Equation (1) essentially converts the color parameters of the selected multiple membranes into a simulated response characteristic (e.g., a simulated analyte concentration) that would be produced by the speculative test strip that includes those multiple membranes.

In order to more accurately simulate response characteristics of a speculative test strip, by taking into account fixed, random and residual sources of variability associated with sampling and the test method employed for measurement of color parameters, it can be beneficial to optionally simulate response characteristics based not only on the measured color parameters but also based on color parameters that are themselves simulated (i.e., simulated color parameters). The simulated color parameters can be simulated (obtained) using, for example, an experimentally-derived multivariate mixed model equation of the general form:
R=Yβ+Zγ+e  (2)

where:

    • R is an N×1 vector of color parameters
    • β is a b×1 vector of fixed effect coefficients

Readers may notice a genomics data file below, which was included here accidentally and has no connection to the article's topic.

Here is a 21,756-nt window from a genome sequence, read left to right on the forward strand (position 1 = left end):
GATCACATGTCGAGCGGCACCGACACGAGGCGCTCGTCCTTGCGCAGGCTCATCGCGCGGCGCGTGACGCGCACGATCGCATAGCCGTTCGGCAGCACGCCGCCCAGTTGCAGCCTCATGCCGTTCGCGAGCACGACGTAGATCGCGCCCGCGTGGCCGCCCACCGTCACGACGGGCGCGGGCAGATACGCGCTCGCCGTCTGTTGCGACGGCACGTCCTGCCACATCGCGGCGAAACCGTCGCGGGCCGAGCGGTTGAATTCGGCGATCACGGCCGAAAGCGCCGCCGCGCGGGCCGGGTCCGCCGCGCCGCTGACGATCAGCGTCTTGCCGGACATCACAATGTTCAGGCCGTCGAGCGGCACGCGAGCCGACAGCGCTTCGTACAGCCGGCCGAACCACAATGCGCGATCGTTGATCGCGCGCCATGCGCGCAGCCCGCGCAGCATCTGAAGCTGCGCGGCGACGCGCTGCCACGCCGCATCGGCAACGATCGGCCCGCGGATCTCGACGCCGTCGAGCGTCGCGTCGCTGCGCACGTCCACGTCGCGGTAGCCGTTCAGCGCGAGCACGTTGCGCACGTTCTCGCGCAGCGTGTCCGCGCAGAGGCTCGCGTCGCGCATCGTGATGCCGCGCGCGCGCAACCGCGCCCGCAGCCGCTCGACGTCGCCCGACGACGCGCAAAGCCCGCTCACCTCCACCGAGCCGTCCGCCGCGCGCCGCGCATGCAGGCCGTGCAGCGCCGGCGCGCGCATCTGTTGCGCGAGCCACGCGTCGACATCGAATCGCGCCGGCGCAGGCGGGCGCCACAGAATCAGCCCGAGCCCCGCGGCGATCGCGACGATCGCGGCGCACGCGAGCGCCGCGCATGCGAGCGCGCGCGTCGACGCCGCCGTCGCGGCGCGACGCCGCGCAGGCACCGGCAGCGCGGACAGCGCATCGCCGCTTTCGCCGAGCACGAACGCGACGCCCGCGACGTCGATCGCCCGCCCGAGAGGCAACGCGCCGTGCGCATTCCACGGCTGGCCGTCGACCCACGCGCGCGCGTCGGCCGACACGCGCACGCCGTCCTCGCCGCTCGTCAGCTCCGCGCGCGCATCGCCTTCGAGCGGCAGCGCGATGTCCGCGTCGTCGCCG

• Y is an N×b matrix of independent covariates
    • γ is a g×1 vector of random effect coefficients
    • Z is an N×g matrix of random effects; and
    • e is an N×1 vector of residual errors.

In order to effectively increase the distribution of simulated response characteristics for the speculative test strip, it can be beneficial to optionally simulate response values that are intermediate to those of measured color parameters: This can be accomplished, for example, by fitting a linear regression model to the simulated response characteristic(s) with a reference response characteristic(s) as an independent variable. Such a linear regression model has the general form:
Simulated response characteristic=A*(reference response characteristic)+B+e  (3)
where:

A is the slope of the linear regression

B is the intercept of the linear regression; and

e is an error term.

Furthermore, to account for user-related visual effects, it can be optionally beneficial to estimate the variance of the simulated response characteristics and to adjust the variance to account for the user-related visual effects. The variances of the simulated response characteristics can be subsequently computed at each level of the reference response characteristic. To adjust for a larger variation due to any user-related visual effects, the standard deviation of the simulated response characteristic can then be multiplied by an inflation factor. This can be accomplished using the standard normal deviate, as follows: